In the early years the principal forcus of the Water Survey was on water chemistry, with a gradual shift to hydrology by the 1940s, and more recently to the atmospheric sciences. These studies were supported by extensive data collections on surface waters, groundwater, and weather. Over 100 years of research and data collection have provided Illinois with the nation's most complete water and climatic data.
Knowledge of our water resources obtained over 100 years by the Water Survey provides a background for solving increasingly complex water problems and for anticipating future issues and problems.
Today's State Geological Survey, organized by statute in 1905, was a successor to an earlier geological survey in Illinois organized in 1851 and directed by Amos H. Worthen from 1858 to 1872. Worthen's eight large volumes published by the survey embraced the physical, historical, and economic geology of all the state's 102 counties. They included paleontology studies with the first descriptions of more than 1,500 species of vertebrates, invertebrates, and plants of the Paleozoic era.
This tradition of scientific excellence was inherited by the new State Geological Survey, which has continued to conduct basic and applied research on the geology and geochemistry of the state and its mineral and fossil fuel resources. By disseminating information about the results of its research and maintaining an extensive, accessible database, the Geological Survey has promoted responsible development and use of state resources and given a basis for sound policies about them. More ISGS history
Illinois Sustainable Technology Center
The Illinois Sustainable Technology Center was established in 1984 when the General Assembly passed the Hazardous Waste Technology Exchange Service Act (20 ILCS 1130/1). After beginning as part of the State Water Survey (1984-1989), the Center became an independent division of the Department of Energy and Natural Resources. In 1989, the Illinois Toxic Pollution Prevention Act (TPPA) established a Pollution Prevention Assistance Program at the Center. The Center moved to its current building near the University of Illinois' research park in 1990. In 1995, the elimination of the Department of Energy and Natural Resources resulted in the Center transferring to the Department of Natural Resources. To better serve businesses and citizens throughout Illinois, field offices opened in Oakbrook (1994), Brighton (1997), and Peoria (2004).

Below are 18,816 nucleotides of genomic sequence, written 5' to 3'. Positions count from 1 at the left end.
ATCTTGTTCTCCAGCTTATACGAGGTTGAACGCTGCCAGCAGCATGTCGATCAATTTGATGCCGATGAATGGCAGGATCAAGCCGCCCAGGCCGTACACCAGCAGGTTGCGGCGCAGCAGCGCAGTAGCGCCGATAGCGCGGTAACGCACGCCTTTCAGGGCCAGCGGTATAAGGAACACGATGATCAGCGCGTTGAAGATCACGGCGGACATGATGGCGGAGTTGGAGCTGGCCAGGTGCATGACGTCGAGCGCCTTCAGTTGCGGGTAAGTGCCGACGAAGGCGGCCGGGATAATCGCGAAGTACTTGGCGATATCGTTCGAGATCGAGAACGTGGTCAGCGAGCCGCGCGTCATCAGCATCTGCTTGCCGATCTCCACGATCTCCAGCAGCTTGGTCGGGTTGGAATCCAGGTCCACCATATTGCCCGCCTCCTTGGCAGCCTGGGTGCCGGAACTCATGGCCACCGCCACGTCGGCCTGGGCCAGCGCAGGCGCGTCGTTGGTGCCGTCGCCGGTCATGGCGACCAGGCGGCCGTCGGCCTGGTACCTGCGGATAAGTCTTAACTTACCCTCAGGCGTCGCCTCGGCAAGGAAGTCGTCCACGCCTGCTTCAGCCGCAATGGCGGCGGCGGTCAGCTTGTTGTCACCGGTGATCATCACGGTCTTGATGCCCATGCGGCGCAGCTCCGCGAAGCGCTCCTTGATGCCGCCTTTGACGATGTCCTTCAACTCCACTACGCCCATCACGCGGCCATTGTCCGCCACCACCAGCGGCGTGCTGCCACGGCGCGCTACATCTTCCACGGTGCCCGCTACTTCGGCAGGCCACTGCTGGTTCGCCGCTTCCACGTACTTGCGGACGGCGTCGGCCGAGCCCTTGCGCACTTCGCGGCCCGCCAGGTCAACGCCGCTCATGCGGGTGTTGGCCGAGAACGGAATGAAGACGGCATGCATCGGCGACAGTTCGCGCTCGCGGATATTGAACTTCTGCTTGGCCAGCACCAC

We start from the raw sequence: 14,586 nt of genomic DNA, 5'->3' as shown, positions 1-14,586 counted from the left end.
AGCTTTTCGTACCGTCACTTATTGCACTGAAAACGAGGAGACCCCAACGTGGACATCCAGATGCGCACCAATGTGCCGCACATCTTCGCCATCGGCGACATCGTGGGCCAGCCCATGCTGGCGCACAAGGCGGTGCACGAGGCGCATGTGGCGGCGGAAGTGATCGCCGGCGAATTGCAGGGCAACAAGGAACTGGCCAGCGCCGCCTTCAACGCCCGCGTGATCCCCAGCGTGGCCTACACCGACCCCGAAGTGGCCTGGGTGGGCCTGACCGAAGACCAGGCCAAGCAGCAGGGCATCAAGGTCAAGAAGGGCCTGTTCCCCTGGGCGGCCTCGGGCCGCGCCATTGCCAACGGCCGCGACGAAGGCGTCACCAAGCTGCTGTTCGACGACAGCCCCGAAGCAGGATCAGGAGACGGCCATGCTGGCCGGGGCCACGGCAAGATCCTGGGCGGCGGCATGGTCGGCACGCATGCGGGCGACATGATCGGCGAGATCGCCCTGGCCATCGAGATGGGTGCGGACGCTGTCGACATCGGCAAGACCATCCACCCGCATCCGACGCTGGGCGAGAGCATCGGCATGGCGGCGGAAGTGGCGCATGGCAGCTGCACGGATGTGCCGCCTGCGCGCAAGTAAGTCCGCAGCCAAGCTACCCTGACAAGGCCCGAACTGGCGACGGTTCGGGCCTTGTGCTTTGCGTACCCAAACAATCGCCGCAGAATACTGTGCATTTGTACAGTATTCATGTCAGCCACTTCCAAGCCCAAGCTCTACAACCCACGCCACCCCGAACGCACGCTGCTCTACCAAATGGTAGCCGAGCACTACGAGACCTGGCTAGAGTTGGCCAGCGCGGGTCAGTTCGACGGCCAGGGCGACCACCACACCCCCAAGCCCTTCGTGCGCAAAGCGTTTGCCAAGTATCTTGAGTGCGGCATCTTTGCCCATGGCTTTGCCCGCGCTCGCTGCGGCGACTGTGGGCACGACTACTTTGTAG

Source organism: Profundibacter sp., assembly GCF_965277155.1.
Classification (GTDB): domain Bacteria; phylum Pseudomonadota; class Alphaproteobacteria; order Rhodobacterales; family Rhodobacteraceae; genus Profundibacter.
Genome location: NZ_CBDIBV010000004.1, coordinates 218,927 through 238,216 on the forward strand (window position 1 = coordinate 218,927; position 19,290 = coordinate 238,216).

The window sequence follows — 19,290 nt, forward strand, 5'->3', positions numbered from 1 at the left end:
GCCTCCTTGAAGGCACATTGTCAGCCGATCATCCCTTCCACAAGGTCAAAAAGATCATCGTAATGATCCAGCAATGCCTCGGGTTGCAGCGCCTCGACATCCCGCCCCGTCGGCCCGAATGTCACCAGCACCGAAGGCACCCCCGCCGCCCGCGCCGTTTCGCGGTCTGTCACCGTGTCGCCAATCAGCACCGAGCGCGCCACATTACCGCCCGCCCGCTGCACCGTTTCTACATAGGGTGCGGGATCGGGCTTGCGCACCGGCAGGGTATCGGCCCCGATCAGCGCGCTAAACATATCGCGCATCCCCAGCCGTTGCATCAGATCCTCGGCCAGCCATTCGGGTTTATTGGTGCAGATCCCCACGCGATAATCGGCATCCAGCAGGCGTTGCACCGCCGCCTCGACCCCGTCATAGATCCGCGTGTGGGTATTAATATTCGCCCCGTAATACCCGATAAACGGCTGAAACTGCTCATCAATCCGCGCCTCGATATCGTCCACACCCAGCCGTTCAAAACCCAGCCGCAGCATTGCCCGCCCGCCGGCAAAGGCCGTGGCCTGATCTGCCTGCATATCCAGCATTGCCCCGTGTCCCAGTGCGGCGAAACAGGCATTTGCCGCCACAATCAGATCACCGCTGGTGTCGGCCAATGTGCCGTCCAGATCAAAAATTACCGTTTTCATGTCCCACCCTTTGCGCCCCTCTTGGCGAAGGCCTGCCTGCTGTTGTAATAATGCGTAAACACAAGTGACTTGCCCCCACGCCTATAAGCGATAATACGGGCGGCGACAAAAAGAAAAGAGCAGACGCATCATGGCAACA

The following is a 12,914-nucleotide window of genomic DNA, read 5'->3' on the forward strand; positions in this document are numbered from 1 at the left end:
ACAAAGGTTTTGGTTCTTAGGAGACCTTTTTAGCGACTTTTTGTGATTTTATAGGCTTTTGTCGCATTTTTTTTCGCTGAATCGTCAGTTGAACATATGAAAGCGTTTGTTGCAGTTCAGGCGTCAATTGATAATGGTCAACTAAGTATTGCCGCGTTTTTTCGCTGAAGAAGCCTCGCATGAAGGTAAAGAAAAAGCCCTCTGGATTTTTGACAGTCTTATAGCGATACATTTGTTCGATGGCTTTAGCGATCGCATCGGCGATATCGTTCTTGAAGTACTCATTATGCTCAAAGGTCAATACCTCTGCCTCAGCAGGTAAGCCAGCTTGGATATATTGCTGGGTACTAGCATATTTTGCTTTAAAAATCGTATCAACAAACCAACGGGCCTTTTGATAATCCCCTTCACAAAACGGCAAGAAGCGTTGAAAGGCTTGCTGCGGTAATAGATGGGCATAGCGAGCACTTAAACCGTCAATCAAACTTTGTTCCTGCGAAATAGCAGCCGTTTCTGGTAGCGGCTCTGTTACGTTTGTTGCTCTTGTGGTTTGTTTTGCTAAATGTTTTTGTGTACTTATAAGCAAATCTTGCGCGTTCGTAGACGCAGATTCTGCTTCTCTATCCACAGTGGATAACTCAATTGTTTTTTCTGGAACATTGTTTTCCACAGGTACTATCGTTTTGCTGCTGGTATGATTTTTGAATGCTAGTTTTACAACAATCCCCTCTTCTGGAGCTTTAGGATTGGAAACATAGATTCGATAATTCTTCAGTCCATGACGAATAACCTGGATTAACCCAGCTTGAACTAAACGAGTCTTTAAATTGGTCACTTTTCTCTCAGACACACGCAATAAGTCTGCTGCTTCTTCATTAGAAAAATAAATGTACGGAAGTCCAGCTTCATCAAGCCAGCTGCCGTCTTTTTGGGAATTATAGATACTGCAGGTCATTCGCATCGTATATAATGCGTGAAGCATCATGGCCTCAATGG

The Center has gone through a few name changes since its inception; initially known as the Hazardous Waste Research and Information Center (HWRIC) (1989-1996), and then changing to the Waste Management and Research Center (WMRC) (1996-2008). In July 2008, Governor Rod Blagojevich transferred the Center and the three Scientific Surveys from the Illinois Department of Natural Resources to the University of Illinois (SB 970). During this transition, the Center changed its name to the Illinois Sustainable Technology Center (ISTC) to better reflect its research and technical assistance mission activities.
Updated 05/16/12 AW